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Preparing for your holiday meals without breaking the bank


  Kailey Foster: The holidays are just around the corner, which means it's time to start thinking about the meals we'll be sharing with our families and friends. USU Extension Emeritus Faculty,Theresa Hunsaker joins me to talk about ways we can cut back on our costs this season.

So what are some shopping tips you have for our listeners?

Theresa Hunsaker: Oh, you know, one of the very first things I think is important, as a reminder is to make a list, have a plan. What are some things that you can cut back on? I don't have to have three vegetable dishes, for example, we always have corn and roasted brussels sprouts and that famous creamy bean casserole. Then maybe we can cut some of those vegetables out. Maybe I cut the corn out, that type of thing. 

Another thing is, I'm making my list, is to shop by my pantry first. What do I already have on hand? Do I happen to have an extra can of pumpkin still left over that I got earlier in the season or even last year? Is it still good? Or some cranberry sauce, that type of thing. So, shop at home in the pantry, the fruit room, and things like that with what you already have on hand, that's going to be a way to adjust the price.

Another thing too is to watch the sales and the promotions because this is the time of year when we are seeing promotions. You know, it's interesting across this country, we are worried about the rising food costs inflation in general right now. But they're predicting that the average family for Thanksgiving and their holiday meals overall will have about a 25% to 30% increase in the cost. So that means for every $100 that I normally would have spent maybe last year I'm now at $125 to $130.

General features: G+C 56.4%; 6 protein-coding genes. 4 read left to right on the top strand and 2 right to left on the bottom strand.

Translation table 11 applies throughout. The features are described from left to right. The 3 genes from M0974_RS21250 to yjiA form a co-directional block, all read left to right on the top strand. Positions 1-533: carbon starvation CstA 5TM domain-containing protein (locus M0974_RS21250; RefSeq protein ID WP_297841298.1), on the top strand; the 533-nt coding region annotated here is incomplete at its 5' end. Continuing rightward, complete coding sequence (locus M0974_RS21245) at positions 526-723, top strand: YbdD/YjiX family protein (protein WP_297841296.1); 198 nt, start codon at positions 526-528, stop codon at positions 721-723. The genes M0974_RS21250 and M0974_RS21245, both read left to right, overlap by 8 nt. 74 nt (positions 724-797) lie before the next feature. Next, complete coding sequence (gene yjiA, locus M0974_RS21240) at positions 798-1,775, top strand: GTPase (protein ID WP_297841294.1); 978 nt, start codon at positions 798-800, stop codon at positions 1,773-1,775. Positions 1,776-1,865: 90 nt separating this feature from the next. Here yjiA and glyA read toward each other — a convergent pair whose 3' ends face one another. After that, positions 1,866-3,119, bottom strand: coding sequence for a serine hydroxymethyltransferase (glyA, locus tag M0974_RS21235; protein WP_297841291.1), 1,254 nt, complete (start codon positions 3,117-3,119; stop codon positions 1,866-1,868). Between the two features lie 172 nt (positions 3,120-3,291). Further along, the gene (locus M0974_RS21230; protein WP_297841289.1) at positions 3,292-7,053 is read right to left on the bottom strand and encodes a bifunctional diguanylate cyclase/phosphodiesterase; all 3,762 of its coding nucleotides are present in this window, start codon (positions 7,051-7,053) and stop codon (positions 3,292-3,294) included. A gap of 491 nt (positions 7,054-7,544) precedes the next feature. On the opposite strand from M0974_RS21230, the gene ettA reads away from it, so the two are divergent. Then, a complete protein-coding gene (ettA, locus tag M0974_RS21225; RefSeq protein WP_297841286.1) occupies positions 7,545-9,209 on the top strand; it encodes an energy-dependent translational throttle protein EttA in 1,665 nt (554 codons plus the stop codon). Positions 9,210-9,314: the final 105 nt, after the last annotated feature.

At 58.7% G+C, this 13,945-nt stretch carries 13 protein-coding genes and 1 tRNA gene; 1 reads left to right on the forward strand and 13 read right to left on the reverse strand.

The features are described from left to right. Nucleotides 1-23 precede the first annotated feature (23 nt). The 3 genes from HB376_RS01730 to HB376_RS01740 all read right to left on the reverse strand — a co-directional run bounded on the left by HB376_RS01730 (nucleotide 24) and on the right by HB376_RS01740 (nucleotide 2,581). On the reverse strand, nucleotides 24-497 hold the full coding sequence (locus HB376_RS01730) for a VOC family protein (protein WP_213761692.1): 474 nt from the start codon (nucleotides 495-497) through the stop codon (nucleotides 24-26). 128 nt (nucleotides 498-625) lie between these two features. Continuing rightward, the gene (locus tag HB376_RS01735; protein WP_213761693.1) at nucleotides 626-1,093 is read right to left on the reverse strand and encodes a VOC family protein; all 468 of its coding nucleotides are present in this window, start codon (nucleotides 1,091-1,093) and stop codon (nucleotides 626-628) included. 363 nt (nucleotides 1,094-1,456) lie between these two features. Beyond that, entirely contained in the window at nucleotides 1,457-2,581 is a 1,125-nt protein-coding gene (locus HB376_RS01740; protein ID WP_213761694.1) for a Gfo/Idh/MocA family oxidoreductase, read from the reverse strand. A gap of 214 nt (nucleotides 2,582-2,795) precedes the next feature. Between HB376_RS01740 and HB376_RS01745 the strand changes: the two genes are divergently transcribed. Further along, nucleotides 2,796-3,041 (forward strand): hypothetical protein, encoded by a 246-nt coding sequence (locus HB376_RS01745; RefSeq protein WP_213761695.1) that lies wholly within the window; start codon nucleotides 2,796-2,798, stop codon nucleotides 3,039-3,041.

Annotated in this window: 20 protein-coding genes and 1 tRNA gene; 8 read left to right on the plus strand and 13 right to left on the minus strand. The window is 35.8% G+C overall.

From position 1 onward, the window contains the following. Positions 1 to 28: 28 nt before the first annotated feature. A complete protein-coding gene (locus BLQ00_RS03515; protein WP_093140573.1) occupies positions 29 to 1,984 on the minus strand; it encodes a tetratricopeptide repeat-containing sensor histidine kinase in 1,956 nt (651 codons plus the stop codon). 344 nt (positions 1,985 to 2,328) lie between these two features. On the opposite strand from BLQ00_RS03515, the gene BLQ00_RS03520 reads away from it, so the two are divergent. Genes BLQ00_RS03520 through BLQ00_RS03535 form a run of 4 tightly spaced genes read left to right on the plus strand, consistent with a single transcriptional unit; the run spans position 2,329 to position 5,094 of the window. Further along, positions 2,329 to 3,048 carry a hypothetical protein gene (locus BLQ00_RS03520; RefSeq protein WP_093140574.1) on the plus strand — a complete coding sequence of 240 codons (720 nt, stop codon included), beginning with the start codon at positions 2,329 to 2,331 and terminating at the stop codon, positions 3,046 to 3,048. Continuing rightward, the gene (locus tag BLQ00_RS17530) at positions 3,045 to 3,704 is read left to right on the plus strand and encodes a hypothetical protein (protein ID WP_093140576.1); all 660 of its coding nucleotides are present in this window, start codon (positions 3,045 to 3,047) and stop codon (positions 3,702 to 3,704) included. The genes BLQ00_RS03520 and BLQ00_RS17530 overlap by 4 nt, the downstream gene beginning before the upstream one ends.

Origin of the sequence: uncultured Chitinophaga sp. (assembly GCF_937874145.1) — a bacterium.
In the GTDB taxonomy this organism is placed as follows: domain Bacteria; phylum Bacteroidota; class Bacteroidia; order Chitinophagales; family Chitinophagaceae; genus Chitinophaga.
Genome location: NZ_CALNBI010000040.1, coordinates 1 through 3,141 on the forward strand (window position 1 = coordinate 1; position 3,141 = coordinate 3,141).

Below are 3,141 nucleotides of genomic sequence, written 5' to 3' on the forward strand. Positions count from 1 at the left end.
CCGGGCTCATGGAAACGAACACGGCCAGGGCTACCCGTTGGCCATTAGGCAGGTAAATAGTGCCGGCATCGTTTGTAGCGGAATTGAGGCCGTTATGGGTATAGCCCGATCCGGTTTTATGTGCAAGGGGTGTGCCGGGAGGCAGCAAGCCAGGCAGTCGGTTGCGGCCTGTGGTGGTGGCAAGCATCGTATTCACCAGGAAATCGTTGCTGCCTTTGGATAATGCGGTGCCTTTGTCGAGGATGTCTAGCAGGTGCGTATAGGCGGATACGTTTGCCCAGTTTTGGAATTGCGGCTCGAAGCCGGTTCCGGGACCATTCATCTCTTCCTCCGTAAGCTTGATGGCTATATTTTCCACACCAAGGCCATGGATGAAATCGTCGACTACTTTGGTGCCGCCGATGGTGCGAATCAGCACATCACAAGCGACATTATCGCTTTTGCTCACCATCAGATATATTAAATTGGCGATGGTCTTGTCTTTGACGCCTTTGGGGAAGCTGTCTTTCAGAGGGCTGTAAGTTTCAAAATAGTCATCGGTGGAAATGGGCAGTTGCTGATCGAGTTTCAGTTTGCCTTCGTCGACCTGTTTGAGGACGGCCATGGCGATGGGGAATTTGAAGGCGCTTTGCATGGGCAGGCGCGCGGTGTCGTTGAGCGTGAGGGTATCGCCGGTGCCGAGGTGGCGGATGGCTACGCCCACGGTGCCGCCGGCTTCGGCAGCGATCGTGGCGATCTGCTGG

KF: And so we went shopping and now we're getting ready to prepare these different meals. What advice or tips do you have for our listeners that are at this point?

TH: One of the very first things that I would do as far as the preparation is if you have guests that are coming, ask them to bring things. Most people do this already but be sure to share some of the financial load as well as the preparation load by having guests bring just even one dish. This will make a difference for you.

Another thing is to know the difference in cost time and effort between making something from scratch and buying it already prepared, or at least a mix or something like that.

KF: And what are some general words of advice do you have for people getting ready for the holidays, especially during these times?

TH: Well, I think the first thing is you know set your budget to kind of look at sales and promotions, as we've already mentioned, but maybe even think outside the box. Also, consider what other costs you have. I think another thing is to simplify just sit back and enjoy the holidays enjoy being together. And by having a plan you can do that.

Kailey Foster is a senior at Utah State University studying Agricultural Communications, Broadcast Journalism, and Political Science while also getting a minor in Agribusiness. She was raised in the dairy industry in Rhode Island where she found her passion for the agriculture industry as a whole. Here at USU, she has held various leadership positions in the Dairy Science Club and the local Agricultural Communicators of Tomorrow chapter. She also also served as the 2020 Utah Miss Agriculture and is currently the 2021 Utah Ms. Agriculture. Here at UPR, she works on agriculture news stories and she produces agriculture segments such as USU Extension Highlights, the Green Thumb, and Ag Matters.